Words neglect us in admiring such expanse. They expose us, they forsake us, they seek refuge in a reveal and forceful stillnes that prays . . . and in a prayer that is silent.

The effects of the coming of the Holy Spirit were more apparent in the Apostles than in Mary. They began to speak the various communications needed for those whom they were to convert. If the effects of the ancestry of the Holy Spirit were less prominent in Mary than in the Apostles, they were, nevertheless, more profound. The divine effusion reached her pass , not as the Twelve, from imperfection to holiness, but from one exalted degree of perfection to another even more sublime and which, according to the words of St. Thomas of Aquinas, attingit penalizes divinitatis, fringes on without quite attaining, of course, the limits of the perceive soul in God Himself.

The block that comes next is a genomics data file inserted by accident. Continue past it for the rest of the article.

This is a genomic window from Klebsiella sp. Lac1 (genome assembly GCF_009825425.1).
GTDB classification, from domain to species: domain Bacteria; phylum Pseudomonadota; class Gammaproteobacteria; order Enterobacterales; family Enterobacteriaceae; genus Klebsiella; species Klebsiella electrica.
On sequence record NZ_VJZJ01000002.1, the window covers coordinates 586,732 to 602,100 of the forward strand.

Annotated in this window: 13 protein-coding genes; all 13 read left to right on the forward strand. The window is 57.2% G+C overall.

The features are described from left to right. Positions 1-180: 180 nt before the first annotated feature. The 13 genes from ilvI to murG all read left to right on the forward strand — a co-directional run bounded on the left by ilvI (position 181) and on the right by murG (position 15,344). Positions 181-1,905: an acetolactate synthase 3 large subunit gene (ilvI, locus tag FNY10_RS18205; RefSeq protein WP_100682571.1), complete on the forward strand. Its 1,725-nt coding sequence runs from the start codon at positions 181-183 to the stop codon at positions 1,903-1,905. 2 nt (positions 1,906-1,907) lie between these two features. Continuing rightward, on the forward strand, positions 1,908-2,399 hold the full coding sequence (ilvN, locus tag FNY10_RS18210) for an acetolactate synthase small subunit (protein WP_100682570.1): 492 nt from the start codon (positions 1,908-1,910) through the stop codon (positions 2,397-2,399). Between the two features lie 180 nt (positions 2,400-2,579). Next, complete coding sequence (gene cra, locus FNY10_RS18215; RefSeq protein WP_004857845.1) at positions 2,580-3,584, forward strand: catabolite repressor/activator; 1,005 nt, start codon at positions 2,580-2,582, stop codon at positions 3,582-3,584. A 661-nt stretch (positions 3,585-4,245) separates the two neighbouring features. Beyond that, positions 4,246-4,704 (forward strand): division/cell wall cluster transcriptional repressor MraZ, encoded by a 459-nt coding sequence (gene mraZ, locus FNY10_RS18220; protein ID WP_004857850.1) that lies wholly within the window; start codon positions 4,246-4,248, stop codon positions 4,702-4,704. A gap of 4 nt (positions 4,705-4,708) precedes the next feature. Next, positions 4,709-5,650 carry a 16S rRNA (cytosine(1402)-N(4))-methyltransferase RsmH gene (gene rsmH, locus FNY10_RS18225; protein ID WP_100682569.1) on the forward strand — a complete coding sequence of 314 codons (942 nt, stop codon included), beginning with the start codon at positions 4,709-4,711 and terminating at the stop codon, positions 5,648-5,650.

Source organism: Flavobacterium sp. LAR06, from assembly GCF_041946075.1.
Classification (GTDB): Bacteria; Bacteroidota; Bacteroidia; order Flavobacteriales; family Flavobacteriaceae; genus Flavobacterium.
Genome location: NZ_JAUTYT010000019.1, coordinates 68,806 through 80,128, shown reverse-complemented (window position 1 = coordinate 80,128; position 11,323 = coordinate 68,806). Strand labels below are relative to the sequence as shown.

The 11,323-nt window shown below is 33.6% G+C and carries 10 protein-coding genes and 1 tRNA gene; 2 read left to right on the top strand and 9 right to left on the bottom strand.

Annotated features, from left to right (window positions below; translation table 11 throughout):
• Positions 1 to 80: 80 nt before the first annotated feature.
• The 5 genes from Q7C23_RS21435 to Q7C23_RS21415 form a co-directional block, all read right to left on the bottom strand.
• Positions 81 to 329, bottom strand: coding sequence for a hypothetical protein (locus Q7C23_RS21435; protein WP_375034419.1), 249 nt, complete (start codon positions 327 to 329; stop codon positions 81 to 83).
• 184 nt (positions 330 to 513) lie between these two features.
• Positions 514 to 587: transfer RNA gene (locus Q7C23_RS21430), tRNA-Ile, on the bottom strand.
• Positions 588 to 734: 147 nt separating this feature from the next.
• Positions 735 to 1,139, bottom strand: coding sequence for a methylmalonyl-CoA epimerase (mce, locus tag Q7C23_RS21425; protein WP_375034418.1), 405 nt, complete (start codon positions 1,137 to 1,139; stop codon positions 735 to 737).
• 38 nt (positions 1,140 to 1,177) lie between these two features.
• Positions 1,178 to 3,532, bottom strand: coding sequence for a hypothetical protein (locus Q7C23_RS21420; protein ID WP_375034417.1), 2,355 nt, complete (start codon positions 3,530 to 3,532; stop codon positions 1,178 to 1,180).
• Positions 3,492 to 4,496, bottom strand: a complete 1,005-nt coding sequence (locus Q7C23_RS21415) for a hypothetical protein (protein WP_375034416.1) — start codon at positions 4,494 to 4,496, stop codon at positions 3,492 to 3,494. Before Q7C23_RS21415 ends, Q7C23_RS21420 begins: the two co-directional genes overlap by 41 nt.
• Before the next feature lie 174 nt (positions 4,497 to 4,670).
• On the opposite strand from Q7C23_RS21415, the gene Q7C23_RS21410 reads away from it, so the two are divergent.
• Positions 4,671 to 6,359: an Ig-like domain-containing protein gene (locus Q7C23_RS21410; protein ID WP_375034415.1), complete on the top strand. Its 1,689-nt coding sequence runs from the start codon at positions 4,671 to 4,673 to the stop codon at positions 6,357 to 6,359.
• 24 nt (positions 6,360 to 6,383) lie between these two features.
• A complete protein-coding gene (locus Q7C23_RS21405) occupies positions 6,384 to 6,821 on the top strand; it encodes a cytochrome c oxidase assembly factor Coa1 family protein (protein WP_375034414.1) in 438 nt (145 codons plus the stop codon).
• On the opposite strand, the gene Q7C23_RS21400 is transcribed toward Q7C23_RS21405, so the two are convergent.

Pure! Oh, certainly Mary was unadulterated, the Virgin of the Quomodo fiet istud! How much more transparent is her piety now in the eyes of God. Humble! Oh, certainly she was humble, the gentle Virgin of the exaltavit humiles! But how so much better humble now, after so many soul-stirring knows and richer contacts with God have extended her realization that all she is and has comes uniquely from Him who works within her. She abases herself in the knowledge of her own nothingness and of the infinite greatness of Him who is all-powerful.

Seat of Wisdom, Virgin most prudent, Mother most revered: she has been all that for a very long time. How much more now that the Spirit of sense, of prudence, and of holiness owns her as an immense sea whose tides rise ever higher, whose inhibit wavings surge uphill with high and increasing powers.

The Virgin, since her consecration to God at persons under the age of three, was filled with love for Him and souls, reverencing herself the servant of the Most High-pitched and of us all. But now who can conceive of her prodigious beloved for the Triune God, and for humanity, of whom she is the salvation, the consolation, and the refuge?

The Incarnation& the Eucharist